In a video, Belmokhtar has spoken of the struggle against disbelief – in other words, us, the West – the importance of Islamic law and the Islamic project in northern Mali. He is too canny a man not to have realised that Mali’s torment springs from the decades-long northern Tuareg-Berber-Arabophone refusal to be governed by a black administration in the south, but he was drawn – like Bin Laden in Afghanistan – into a land where centralised power was weak or non-existent. While human rights groups recorded ferocious Islamist punishments – executions, amputations, the oppression of women; the list is familiar – he spoke of a sharia which fed the poor, created justice between Muslims, and equal rights.
What Canada is doing in Mali
Mali hasn’t historically generated much in the way of international media coverage. But Canada has been providing development aid assistance to this sprawling West African nation for more than 40 years.
And Canadian-based companies have been actively involved in gold mining and other ventures in Mali for more than 20 years. … It was estimated in 2008 that resource royalties and taxes from gold mining provided Mali with about 17 per cent of total government revenues.
Mali conflict: Troops accused of ‘summary executions’
(BBC) Reports suggesting that the mainly black African Malian army, drawn largely from the south, has targeted Arabs and ethnic Tuaregs from the north expose a racial aspect to the war here which has been hidden by the emphasis on western troops fighting a war against Islamist insurgents, the BBC’s Mark Doyle in Mali says. (See Robert Fisk: Mali is an artificial state whose northern inhabitants, especially the Tuaregs, have always refused to be ruled by a black government in the south. It’s tribal, with a veil of ‘Islamism’ over the top of it )
‘Lion of the Desert’: Ex-Partner of Germany Leads Malian Islamists
(Spiegel) The man at the center of the fight against Islamists in northern Mali has an unexpected history with Germany. In 2003 he was crucial in facilitating a ransom payment to secure the release of German tourists held hostage in Algeria.
He was once merely the leader of the Ifora tribe, who live in sandstone mountains in the Sahara Desert. But now the French government views Iyad Ag Ghaly as one of the greatest enemies of the West.
Today Ag Ghaly heads the largest Islamist group in Mali, Ansar Dine, and its roughly 1,500 fighters. His men now control about 60 percent of the country.
Susanna Wing: Making Sense of Mali
The Real Stakes of the War Rocking West Africa
(Foreign Affairs) Recent reports have oversimplified the conflict in Mali, hinting that the country hosts a coherent Tuareg separatist bloc and a popular radical Islamist movement. In fact, mainstream Malians love neither. Most of them just want a return to democracy with broader participation and more freedoms — the precise opposite of what they fear the separatists and Islamists would bring. As long as French assistance helps hold those groups off, it will be welcome.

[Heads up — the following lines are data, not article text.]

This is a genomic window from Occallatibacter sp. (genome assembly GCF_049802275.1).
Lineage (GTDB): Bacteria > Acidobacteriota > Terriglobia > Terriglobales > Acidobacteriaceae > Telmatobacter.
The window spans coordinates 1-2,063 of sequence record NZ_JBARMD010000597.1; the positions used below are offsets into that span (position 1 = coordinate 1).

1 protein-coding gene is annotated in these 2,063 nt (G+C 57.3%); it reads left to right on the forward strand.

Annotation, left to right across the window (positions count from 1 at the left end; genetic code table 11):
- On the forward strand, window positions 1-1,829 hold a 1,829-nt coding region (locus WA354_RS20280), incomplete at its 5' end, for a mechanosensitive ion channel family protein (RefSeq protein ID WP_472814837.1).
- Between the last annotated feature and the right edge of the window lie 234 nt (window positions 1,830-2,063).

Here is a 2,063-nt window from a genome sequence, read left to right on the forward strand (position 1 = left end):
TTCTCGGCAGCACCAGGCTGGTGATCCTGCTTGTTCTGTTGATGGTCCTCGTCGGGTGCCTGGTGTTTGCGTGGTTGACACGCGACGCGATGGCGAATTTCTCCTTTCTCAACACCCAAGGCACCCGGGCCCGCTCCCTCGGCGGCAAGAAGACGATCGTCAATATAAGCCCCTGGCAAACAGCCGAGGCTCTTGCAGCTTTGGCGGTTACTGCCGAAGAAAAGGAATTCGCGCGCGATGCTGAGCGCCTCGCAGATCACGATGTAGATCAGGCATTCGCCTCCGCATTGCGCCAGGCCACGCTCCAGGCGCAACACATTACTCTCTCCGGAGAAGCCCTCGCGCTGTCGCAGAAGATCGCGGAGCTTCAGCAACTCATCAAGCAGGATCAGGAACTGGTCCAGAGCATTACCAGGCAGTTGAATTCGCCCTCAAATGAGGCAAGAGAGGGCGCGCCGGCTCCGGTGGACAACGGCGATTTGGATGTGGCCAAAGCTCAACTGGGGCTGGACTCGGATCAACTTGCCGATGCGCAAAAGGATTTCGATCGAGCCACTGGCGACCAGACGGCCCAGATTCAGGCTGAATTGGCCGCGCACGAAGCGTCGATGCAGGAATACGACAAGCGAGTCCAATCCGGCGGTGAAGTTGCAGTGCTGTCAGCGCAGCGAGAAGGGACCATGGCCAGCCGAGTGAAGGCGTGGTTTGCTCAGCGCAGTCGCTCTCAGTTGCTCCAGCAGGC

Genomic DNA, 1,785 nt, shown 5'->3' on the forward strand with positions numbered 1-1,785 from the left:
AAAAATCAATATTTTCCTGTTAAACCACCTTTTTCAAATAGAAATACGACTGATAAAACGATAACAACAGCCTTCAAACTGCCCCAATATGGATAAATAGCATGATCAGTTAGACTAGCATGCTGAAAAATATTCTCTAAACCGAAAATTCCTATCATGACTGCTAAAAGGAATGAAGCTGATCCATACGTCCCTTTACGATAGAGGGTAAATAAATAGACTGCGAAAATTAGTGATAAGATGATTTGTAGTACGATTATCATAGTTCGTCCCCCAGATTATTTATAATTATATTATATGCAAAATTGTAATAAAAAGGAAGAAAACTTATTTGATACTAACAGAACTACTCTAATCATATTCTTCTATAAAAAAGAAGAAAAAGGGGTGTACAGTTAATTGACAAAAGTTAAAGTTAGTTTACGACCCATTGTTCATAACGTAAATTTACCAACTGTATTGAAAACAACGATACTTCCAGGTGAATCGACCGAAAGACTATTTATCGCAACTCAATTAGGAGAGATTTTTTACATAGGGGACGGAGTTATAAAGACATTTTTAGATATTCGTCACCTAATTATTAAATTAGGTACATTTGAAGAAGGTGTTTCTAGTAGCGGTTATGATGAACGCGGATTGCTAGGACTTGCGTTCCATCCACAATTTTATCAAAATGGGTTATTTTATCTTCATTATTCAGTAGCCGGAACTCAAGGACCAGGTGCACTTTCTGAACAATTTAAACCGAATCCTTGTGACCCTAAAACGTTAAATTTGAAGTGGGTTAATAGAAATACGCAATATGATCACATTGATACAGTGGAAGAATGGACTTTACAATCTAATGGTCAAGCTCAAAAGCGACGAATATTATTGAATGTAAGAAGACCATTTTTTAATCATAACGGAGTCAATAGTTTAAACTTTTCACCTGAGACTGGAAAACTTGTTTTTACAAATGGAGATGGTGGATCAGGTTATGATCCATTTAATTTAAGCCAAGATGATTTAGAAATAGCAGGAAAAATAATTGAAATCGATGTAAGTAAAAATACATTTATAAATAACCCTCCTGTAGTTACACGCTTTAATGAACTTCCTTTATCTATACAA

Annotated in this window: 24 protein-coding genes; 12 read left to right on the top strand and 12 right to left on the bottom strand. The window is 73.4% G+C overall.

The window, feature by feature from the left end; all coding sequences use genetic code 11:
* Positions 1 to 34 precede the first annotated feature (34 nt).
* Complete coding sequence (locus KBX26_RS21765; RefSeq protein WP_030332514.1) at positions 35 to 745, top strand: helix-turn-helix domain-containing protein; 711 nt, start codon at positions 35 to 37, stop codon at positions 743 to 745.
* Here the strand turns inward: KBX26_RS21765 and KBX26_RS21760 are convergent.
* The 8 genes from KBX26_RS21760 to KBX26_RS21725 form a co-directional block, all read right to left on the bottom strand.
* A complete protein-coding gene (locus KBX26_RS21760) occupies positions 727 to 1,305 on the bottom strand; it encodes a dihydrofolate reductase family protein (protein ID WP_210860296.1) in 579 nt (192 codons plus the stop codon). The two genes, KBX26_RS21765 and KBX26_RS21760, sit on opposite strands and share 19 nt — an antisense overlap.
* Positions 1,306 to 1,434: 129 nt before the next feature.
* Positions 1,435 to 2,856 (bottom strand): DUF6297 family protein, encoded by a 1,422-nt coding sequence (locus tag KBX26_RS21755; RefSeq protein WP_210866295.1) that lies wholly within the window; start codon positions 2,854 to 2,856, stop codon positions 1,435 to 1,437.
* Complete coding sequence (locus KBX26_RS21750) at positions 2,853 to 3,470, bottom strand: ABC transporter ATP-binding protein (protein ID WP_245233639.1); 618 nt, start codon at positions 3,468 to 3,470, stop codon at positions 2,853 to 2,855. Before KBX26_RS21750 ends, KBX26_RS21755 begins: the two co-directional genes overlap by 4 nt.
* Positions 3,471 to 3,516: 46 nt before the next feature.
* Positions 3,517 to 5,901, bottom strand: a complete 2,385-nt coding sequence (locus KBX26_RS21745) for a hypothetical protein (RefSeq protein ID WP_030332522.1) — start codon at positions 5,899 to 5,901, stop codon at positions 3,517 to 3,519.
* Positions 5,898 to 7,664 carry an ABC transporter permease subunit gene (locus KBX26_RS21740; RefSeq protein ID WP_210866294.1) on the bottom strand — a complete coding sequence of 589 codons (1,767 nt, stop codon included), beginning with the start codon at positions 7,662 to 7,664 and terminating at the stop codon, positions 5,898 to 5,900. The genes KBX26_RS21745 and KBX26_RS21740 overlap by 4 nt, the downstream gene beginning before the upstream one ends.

Why is France in Mali
(Al Arabiya) French troops engaged in clashes with Islamist militants in Mali on Jan. 16 with backing from their European allies. Britain, Belgium and Germany are providing logistic support to France on that mission.
And so, French troops are back in Mali after the West African country gained independence from France on June 20, 1960, ending a colonialist rule that had started in 1905. There were agency reports yesterday saying that some residents of the nation’s capital, Bamako, had started hanging French flags from their windows. That could be the beginning of a tragic end for Africa’s political independence experience.
Some foreign hostages said killed in Algeria assault
(Reuters) – Algeria said several hostages were killed on Thursday when its forces stormed a remote desert gas plant occupied by Islamist militants in retaliation for French intervention in Mali, and local sources said six foreigners were among the dead. .. .The standoff began when gunmen calling themselves the Battalion of Blood stormed the natural gas facility early on Wednesday morning. They said they were holding 41 foreigners and demanded a halt to a French military operation against fellow al Qaeda-linked Islamist militants in neighboring Mali.
U.S. Sees Hazy Threat From Mali Militants
During Congressional testimony in June, Johnnie Carson, the assistant secretary of state for African affairs, played down the terrorist threat to the United States from Mali, saying that the Qaeda affiliate operating there “has not demonstrated the capability to threaten U.S. interests outside of West or North Africa, and it has not threatened to attack the U.S. homeland.”
Some Pentagon officials have long taken a more hawkish stance, and they cite intelligence reports that fighters with ties to Al Qaeda in the Islamic Maghreb, which has a loose affiliation to the remnants of Osama bin Laden’s terrorist network, played a role in the deadly attack in September on the American diplomatic compound in Benghazi, Libya. They have pushed for targeted strikes against Islamist leaders in northern Mali, arguing that killing the leadership could permanently cripple the strength of the militants
Gwynne Dyer: Mali intervention
The West is supporting the government, not the rebels, in Mali. That government, behind a flimsy civilian facade, is controlled by the same thugs in uniform whose military coup last March, just one month before the scheduled democratic election, created the chaos that let the Islamist rebels conquer the northern half of the country. The young officers who now run the country are ignorant and violent, and having them on your side is not an asset.